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Basic knowledge is like prerequisite for developing creativity and innovation - educational institute must transmit this basic conceptual tools. It seems that creativity and innovation cannot be developed by premature specialization - since basic general knowledge is required, with attention to the contributions of various fields (natural sciences, social sciences, the arts), in order to form an understanding of the world and boost creativity and innovation.√ā¬†Encouraging creativity and innovation must achieve the objectives of both equity and quality. The reverse is also true, creativity and innovation as the fundamental principles of modern schooling can be achieved only by adhering to both these objectives. Motivating individual's creativity is one of the fundamental principles of inclusion: given that creativity is a fundamental feature inherent in every human being, all of us should be invited to enhance this aspect.

Without doubt, the principle of creativity and innovation is precisely what encourages striving for excellence. This principle of creativity and innovation cannot be developed in a non-democratic environment. Critical and indispensable, however, is redefining the role of the teacher - the teacher no longer as the fount of all truth, but rather a co-creator in the learning process, in which students' responsibility for their own learning should also be enhanced. Economic elasticity depends on the competence of people, firms and governments to innovate. Individuals need some new kinds of proficiency, technical skills and understanding. Firms should develop, approve and become accustomed to advanced services, products, processes and habits of working. Governments must create policies and set structure for innovation and tackle the social, technical and ethical challenges set by nature, nano-technology, communication and other technologies. Developing technologies should confront our understanding of what administration can do, what comprises an organization, even what it means to be human.

Work Cited

Andrew P, Mcafee. (2009), Enterprise2.0: New Collaborative Tools for Your Organizations' Challenges, Harward Business Press.

Alavi, M. and Leidner, D.E. (2001), "Review: knowledge management and knowledge management systems: conceptual foundations and research issues", MIS Quarterly, Vol. 25 No. 1, pp. 107-36.

Basadur.M. 1995, "The power of innovation, How to make innovation a way of life", Pitman Publishing, London.

Davila, Tony; Marc J. Epstein and Robert Shelton (2006), "Making Innovation Work: How to Manage It, Measure It, and Profit from It", Upper Saddle River: Wharton School Publishing.

Dibella, A.J. and Nevis, E. (1998), How Organizations Learn, Jossey Bass, San Francisco, CA.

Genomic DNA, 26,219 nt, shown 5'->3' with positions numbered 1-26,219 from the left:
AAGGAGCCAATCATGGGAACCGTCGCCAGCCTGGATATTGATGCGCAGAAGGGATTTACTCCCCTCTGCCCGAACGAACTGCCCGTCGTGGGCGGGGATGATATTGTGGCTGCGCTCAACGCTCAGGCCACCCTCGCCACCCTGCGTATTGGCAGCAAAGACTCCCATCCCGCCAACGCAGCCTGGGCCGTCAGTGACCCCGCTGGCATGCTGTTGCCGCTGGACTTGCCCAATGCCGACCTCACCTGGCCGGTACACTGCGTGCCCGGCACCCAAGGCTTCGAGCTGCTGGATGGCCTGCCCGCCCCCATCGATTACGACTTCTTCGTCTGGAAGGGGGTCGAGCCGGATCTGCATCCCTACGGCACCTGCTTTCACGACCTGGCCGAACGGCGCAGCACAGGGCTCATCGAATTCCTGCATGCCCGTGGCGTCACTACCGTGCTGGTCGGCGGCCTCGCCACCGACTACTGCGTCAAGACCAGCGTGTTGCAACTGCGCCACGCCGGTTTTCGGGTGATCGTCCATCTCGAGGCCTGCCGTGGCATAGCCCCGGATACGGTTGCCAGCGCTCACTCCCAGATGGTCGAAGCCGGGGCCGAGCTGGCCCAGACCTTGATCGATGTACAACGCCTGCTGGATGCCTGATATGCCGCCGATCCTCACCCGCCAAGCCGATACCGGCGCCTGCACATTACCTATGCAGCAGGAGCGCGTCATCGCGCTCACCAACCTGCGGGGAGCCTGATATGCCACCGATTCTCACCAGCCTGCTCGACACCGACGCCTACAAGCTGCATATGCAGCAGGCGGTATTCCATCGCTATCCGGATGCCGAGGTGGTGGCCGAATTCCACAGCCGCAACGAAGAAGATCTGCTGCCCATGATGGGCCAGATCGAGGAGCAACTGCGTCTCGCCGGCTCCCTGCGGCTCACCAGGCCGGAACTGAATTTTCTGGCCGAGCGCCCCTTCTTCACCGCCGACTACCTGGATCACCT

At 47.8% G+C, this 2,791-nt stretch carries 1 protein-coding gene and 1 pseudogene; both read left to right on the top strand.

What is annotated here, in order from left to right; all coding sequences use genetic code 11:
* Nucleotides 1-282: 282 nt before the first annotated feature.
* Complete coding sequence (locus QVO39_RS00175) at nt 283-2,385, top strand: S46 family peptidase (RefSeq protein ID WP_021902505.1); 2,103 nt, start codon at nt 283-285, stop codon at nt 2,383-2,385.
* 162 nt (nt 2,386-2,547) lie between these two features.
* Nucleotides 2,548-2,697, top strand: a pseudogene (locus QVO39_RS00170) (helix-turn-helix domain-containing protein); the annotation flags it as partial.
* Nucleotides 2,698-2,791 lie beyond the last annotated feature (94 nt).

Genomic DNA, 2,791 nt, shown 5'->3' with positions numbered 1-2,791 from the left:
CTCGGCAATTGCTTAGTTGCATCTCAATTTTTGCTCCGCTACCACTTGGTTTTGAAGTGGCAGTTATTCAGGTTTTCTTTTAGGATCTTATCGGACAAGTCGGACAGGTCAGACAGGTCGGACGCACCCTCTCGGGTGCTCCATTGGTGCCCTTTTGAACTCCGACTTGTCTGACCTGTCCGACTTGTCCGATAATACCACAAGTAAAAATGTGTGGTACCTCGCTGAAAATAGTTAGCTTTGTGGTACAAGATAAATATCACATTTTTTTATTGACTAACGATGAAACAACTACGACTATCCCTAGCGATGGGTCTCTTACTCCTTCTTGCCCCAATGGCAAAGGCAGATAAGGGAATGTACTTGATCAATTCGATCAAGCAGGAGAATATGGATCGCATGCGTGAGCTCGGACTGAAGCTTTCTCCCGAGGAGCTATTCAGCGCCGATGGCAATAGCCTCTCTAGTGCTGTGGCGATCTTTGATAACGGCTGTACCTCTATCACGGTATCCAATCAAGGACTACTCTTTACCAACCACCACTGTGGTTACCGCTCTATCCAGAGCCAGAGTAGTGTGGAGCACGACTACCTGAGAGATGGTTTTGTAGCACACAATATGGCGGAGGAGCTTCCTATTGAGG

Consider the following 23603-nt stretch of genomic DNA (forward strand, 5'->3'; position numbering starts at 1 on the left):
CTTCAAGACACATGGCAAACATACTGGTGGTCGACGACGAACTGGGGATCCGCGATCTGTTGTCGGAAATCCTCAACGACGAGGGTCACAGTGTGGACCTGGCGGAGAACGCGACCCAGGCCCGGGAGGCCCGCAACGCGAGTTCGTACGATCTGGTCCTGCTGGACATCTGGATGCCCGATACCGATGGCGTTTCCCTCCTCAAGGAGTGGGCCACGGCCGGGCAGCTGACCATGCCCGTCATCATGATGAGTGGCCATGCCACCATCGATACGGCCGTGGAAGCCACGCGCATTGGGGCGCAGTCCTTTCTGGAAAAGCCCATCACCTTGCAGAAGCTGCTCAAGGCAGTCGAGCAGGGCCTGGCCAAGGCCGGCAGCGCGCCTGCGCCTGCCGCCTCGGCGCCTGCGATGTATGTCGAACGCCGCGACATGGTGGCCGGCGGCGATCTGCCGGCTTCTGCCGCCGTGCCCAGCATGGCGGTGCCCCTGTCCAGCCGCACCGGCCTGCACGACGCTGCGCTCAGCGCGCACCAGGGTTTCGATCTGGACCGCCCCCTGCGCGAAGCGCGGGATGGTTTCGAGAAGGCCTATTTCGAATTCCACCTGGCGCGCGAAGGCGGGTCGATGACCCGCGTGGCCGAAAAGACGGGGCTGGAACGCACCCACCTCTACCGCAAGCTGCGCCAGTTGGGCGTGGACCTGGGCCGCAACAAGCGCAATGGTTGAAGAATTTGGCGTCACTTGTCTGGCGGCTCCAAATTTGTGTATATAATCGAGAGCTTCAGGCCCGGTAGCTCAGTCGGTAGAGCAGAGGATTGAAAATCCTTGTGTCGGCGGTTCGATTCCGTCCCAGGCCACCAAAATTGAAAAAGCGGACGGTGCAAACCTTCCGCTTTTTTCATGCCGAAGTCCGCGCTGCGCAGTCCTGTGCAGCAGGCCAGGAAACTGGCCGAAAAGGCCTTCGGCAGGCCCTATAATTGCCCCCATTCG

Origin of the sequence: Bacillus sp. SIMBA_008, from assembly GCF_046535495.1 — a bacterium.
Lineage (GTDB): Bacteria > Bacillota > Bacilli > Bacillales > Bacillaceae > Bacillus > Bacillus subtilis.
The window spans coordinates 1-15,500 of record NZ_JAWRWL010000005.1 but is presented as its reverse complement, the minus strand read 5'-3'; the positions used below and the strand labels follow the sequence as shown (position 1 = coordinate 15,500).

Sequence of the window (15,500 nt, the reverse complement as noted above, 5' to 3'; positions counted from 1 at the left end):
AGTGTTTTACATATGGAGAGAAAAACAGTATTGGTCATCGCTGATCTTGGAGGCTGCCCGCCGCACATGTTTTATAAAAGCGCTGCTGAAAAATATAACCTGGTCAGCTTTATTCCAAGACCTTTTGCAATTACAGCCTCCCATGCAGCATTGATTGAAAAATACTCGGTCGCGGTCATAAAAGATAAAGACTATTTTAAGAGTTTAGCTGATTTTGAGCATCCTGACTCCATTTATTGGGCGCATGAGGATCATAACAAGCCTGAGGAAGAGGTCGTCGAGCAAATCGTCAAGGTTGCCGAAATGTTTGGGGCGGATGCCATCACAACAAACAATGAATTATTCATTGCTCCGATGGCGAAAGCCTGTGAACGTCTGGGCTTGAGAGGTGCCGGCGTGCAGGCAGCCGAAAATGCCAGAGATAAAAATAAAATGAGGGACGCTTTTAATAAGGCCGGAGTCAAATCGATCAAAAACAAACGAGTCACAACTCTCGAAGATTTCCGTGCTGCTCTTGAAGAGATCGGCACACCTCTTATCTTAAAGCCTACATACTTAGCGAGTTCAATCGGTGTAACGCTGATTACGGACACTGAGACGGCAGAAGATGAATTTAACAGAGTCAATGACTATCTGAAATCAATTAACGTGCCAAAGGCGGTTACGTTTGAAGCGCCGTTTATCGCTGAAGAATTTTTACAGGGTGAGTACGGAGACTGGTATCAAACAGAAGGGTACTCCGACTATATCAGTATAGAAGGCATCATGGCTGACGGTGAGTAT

Estrin, J. (2009), Closing the innovation gap, Reigniting the spark of creativity in a global economy.

Gassman, O. (2006), "Opening up the innovation process: towards an agenda", Research Policy.

Gopalakrishnan, S. & Damanpour, F. (1997), "A Review of Innovation Research in Economics, Sociology and Technology Management", Omega, International Journal of Management Science, vol. 25, no. 1, pp. 15-28.

Kodama, F. (1992), "Technology fusion and the new R&D", Harvard Business Review.

Luecke, Richard. Ralph Katz. (2003), "Managing Creativity and Innovation", Boston, MA: Harvard Business School Press.

Miotti, L. and Sachwald, F. (2003), "Co-operative R&D: why and with whom? An integrated framework of analysis", Research Policy.

Nambisan, S. (2003), "Information systems as a reference discipline for new product development", MIS Quarterly, Vol. 27 No. 1, pp. 1-18.

Nonaka, I. and Takeuchi, H. (1995), The Knowledge Creating Company, Oxford University Press, New York, NY.

Read, A. "Determinants of successful organizational innovation: A review of current research", Journal of Management Practice, 3(1), 95-119.

Rigby, D. and Zook, C. (2002), "Open market innovation", Harvard Business Review, Vol. 26 No. 3, pp. 3-17.

Starbuck, W. (1992), "Learning by knowledge intensive firms", Journal of Management Studies, 29, 713-714.

Szanto, B., (1996), "Science policy Vs. Technology Policy", Technovation, 16(8), 411-420.

Tang, H. K. (1998), "An Integrative Model of Innovation in Organizations", Technovation, vol. 18, no. 5, pp. 297-309.

Thomke, Stephan H. (2003), "Experimentation matters: Unlocking the new technologies for innovation", Harvard Business School Press.

U.S. Congress, (1995), "Office of Technology Assessment, Innovation and Commercialization of Emerging Technologies", Washington: Government Printing Office, pp. 16-17.

Van Krough, G., Ichijo, K., & Nonaka, I. (2000), "Enabling knowledge creation", Oxford: Oxford University Press.

Wagle, D. (1998), "The cause for ERP systems", The Mckinsey Quarterly, 9,130-138.